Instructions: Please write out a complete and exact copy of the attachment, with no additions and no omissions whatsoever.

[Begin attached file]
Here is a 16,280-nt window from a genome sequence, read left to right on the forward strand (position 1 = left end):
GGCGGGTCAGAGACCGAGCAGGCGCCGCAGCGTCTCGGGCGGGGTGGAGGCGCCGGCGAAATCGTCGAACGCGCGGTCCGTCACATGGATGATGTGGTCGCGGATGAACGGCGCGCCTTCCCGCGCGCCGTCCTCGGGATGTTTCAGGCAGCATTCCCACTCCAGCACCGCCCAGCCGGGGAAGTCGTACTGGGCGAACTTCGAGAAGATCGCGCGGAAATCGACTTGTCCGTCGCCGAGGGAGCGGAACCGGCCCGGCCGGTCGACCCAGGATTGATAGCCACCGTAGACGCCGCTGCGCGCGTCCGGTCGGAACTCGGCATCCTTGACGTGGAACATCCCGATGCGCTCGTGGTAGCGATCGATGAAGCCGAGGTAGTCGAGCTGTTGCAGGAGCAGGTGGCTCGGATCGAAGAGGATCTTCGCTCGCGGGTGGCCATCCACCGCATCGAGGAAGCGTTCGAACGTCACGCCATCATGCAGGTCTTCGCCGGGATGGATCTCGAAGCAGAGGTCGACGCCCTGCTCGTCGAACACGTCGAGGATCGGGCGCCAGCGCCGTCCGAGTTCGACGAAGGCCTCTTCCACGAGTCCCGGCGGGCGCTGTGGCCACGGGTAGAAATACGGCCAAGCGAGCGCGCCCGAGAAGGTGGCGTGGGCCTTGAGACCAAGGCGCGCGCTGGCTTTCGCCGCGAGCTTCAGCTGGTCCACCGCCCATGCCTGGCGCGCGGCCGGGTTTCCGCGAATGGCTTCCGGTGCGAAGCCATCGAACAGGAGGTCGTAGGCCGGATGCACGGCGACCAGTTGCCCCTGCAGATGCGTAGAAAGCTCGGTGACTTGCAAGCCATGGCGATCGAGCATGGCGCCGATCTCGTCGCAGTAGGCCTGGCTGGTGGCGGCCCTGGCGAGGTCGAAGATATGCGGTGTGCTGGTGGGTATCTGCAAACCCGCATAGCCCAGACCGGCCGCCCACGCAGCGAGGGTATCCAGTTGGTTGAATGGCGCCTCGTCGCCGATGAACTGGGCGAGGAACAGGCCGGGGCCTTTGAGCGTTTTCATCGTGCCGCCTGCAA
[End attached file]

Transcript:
Here is a 16,280-nt window from a genome sequence, read left to right on the forward strand (position 1 = left end):
GGCGGGTCAGAGACCGAGCAGGCGCCGCAGCGTCTCGGGCGGGGTGGAGGCGCCGGCGAAATCGTCGAACGCGCGGTCCGTCACATGGATGATGTGGTCGCGGATGAACGGCGCGCCTTCCCGCGCGCCGTCCTCGGGATGTTTCAGGCAGCATTCCCACTCCAGCACCGCCCAGCCGGGGAAGTCGTACTGGGCGAACTTCGAGAAGATCGCGCGGAAATCGACTTGTCCGTCGCCGAGGGAGCGGAACCGGCCCGGCCGGTCGACCCAGGATTGATAGCCACCGTAGACGCCGCTGCGCGCGTCCGGTCGGAACTCGGCATCCTTGACGTGGAACATCCCGATGCGCTCGTGGTAGCGATCGATGAAGCCGAGGTAGTCGAGCTGTTGCAGGAGCAGGTGGCTCGGATCGAAGAGGATCTTCGCTCGCGGGTGGCCATCCACCGCATCGAGGAAGCGTTCGAACGTCACGCCATCATGCAGGTCTTCGCCGGGATGGATCTCGAAGCAGAGGTCGACGCCCTGCTCGTCGAACACGTCGAGGATCGGGCGCCAGCGCCGTCCGAGTTCGACGAAGGCCTCTTCCACGAGTCCCGGCGGGCGCTGTGGCCACGGGTAGAAATACGGCCAAGCGAGCGCGCCCGAGAAGGTGGCGTGGGCCTTGAGACCAAGGCGCGCGCTGGCTTTCGCCGCGAGCTTCAGCTGGTCCACCGCCCATGCCTGGCGCGCGGCCGGGTTTCCGCGAATGGCTTCCGGTGCGAAGCCATCGAACAGGAGGTCGTAGGCCGGATGCACGGCGACCAGTTGCCCCTGCAGATGCGTAGAAAGCTCGGTGACTTGCAAGCCATGGCGATCGAGCATGGCGCCGATCTCGTCGCAGTAGGCCTGGCTGGTGGCGGCCCTGGCGAGGTCGAAGATATGCGGTGTGCTGGTGGGTATCTGCAAACCCGCATAGCCCAGACCGGCCGCCCACGCAGCGAGGGTATCCAGTTGGTTGAATGGCGCCTCGTCGCCGATGAACTGGGCGAGGAACAGGCCGGGGCCTTTGAGCGTTTTCATCGTGCCGCCTGCAA